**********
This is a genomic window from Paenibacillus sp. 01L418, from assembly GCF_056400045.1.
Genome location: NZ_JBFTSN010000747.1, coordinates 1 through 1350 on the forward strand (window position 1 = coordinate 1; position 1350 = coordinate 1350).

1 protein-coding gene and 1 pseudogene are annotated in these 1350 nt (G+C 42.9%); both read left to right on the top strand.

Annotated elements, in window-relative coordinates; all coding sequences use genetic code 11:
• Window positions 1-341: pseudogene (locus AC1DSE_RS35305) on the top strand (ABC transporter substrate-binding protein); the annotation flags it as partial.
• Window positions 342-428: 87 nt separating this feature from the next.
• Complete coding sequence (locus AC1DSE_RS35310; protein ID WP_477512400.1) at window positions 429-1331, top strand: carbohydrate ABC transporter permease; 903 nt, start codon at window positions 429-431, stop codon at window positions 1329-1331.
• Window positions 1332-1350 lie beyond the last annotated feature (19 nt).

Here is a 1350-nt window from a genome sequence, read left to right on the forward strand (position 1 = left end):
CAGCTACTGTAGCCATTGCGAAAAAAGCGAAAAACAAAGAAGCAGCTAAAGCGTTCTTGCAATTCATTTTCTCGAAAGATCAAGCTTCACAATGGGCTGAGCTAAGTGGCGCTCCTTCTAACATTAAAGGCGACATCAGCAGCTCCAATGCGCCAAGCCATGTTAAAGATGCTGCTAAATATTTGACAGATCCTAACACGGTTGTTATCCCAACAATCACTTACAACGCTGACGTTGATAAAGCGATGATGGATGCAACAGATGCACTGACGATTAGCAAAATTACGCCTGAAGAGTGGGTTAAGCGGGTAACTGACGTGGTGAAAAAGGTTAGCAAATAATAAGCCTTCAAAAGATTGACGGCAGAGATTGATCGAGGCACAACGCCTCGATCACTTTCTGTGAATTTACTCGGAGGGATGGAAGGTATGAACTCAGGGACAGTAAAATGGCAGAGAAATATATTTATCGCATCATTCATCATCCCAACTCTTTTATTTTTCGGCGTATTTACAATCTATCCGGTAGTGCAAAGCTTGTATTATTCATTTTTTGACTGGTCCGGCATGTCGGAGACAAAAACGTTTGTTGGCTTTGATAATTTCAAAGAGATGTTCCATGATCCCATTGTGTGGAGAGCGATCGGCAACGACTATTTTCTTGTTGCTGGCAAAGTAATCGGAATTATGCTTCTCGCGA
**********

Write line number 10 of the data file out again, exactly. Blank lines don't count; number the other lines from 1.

CAGCTACTGTAGCCATTGCGAAAAAAGCGAAAAACAAAGAAGCAGCTAAAGCGTTCTTGCAATTCATTTTCTCGAAAGATCAAGCTTCACAATGGGCTGAGCTAAGTGGCGCTCCTTCTAACATTAAAGGCGACATCAGCAGCTCCAATGCGCCAAGCCATGTTAAAGATGCTGCTAAATATTTGACAGATCCTAACACGGTTGTTATCCCAACAATCACTTACAACGCTGACGTTGATAAAGCGATGATGGATGCAACAGATGCACTGACGATTAGCAAAATTACGCCTGAAGAGTGGGTTAAGCGGGTAACTGACGTGGTGAAAAAGGTTAGCAAATAATAAGCCTTCAAAAGATTGACGGCAGAGATTGATCGAGGCACAACGCCTCGATCACTTTCTGTGAATTTACTCGGAGGGATGGAAGGTATGAACTCAGGGACAGTAAAATGGCAGAGAAATATATTTATCGCATCATTCATCATCCCAACTCTTTTATTTTTCGGCGTATTTACAATCTATCCGGTAGTGCAAAGCTTGTATTATTCATTTTTTGACTGGTCCGGCATGTCGGAGACAAAAACGTTTGTTGGCTTTGATAATTTCAAAGAGATGTTCCATGATCCCATTGTGTGGAGAGCGATCGGCAACGACTATTTTCTTGTTGCTGGCAAAGTAATCGGAATTATGCTTCTCGCGA